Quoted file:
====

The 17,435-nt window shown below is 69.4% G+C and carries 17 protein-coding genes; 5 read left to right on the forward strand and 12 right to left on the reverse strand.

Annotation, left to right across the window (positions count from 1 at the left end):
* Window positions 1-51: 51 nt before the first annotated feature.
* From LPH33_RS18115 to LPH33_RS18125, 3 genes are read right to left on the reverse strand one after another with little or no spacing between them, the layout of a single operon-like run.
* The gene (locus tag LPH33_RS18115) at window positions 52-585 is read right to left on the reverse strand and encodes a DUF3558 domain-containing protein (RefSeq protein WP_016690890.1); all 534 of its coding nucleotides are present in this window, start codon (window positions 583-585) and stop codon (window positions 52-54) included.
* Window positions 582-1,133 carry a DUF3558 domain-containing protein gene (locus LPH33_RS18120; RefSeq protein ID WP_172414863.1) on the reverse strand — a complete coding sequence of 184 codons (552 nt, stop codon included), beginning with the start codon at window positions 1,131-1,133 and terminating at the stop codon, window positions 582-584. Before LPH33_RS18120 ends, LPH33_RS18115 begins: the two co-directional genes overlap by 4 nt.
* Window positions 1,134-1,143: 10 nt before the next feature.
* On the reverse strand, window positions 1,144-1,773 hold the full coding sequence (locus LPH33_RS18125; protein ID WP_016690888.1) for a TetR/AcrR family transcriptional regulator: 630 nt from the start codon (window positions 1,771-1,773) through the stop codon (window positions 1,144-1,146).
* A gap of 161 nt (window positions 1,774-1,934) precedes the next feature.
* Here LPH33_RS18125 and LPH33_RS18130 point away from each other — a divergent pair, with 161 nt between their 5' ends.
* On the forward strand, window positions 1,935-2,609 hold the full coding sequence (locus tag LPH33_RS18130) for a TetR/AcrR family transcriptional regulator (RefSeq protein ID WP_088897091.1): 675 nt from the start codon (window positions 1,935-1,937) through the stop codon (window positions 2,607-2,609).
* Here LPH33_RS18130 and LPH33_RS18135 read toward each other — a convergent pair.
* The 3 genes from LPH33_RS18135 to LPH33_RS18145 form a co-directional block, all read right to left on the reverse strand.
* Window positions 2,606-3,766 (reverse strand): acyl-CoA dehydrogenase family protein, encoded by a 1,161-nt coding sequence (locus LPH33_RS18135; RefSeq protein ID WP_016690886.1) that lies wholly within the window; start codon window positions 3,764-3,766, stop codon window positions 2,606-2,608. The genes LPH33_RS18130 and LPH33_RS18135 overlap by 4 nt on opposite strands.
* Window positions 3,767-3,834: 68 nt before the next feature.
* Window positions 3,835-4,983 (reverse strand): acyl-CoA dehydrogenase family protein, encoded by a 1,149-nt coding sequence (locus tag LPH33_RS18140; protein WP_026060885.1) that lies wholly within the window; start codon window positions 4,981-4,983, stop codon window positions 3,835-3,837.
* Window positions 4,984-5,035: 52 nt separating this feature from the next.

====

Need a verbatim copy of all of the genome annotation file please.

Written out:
The 17,435-nt window shown below is 69.4% G+C and carries 17 protein-coding genes; 5 read left to right on the forward strand and 12 right to left on the reverse strand.

Annotation, left to right across the window (positions count from 1 at the left end):
* Window positions 1-51: 51 nt before the first annotated feature.
* From LPH33_RS18115 to LPH33_RS18125, 3 genes are read right to left on the reverse strand one after another with little or no spacing between them, the layout of a single operon-like run.
* The gene (locus tag LPH33_RS18115) at window positions 52-585 is read right to left on the reverse strand and encodes a DUF3558 domain-containing protein (RefSeq protein WP_016690890.1); all 534 of its coding nucleotides are present in this window, start codon (window positions 583-585) and stop codon (window positions 52-54) included.
* Window positions 582-1,133 carry a DUF3558 domain-containing protein gene (locus LPH33_RS18120; RefSeq protein ID WP_172414863.1) on the reverse strand — a complete coding sequence of 184 codons (552 nt, stop codon included), beginning with the start codon at window positions 1,131-1,133 and terminating at the stop codon, window positions 582-584. Before LPH33_RS18120 ends, LPH33_RS18115 begins: the two co-directional genes overlap by 4 nt.
* Window positions 1,134-1,143: 10 nt before the next feature.
* On the reverse strand, window positions 1,144-1,773 hold the full coding sequence (locus LPH33_RS18125; protein ID WP_016690888.1) for a TetR/AcrR family transcriptional regulator: 630 nt from the start codon (window positions 1,771-1,773) through the stop codon (window positions 1,144-1,146).
* A gap of 161 nt (window positions 1,774-1,934) precedes the next feature.
* Here LPH33_RS18125 and LPH33_RS18130 point away from each other — a divergent pair, with 161 nt between their 5' ends.
* On the forward strand, window positions 1,935-2,609 hold the full coding sequence (locus tag LPH33_RS18130) for a TetR/AcrR family transcriptional regulator (RefSeq protein ID WP_088897091.1): 675 nt from the start codon (window positions 1,935-1,937) through the stop codon (window positions 2,607-2,609).
* Here LPH33_RS18130 and LPH33_RS18135 read toward each other — a convergent pair.
* The 3 genes from LPH33_RS18135 to LPH33_RS18145 form a co-directional block, all read right to left on the reverse strand.
* Window positions 2,606-3,766 (reverse strand): acyl-CoA dehydrogenase family protein, encoded by a 1,161-nt coding sequence (locus LPH33_RS18135; RefSeq protein ID WP_016690886.1) that lies wholly within the window; start codon window positions 3,764-3,766, stop codon window positions 2,606-2,608. The genes LPH33_RS18130 and LPH33_RS18135 overlap by 4 nt on opposite strands.
* Window positions 3,767-3,834: 68 nt before the next feature.
* Window positions 3,835-4,983 (reverse strand): acyl-CoA dehydrogenase family protein, encoded by a 1,149-nt coding sequence (locus tag LPH33_RS18140; protein WP_026060885.1) that lies wholly within the window; start codon window positions 4,981-4,983, stop codon window positions 3,835-3,837.
* Window positions 4,984-5,035: 52 nt separating this feature from the next.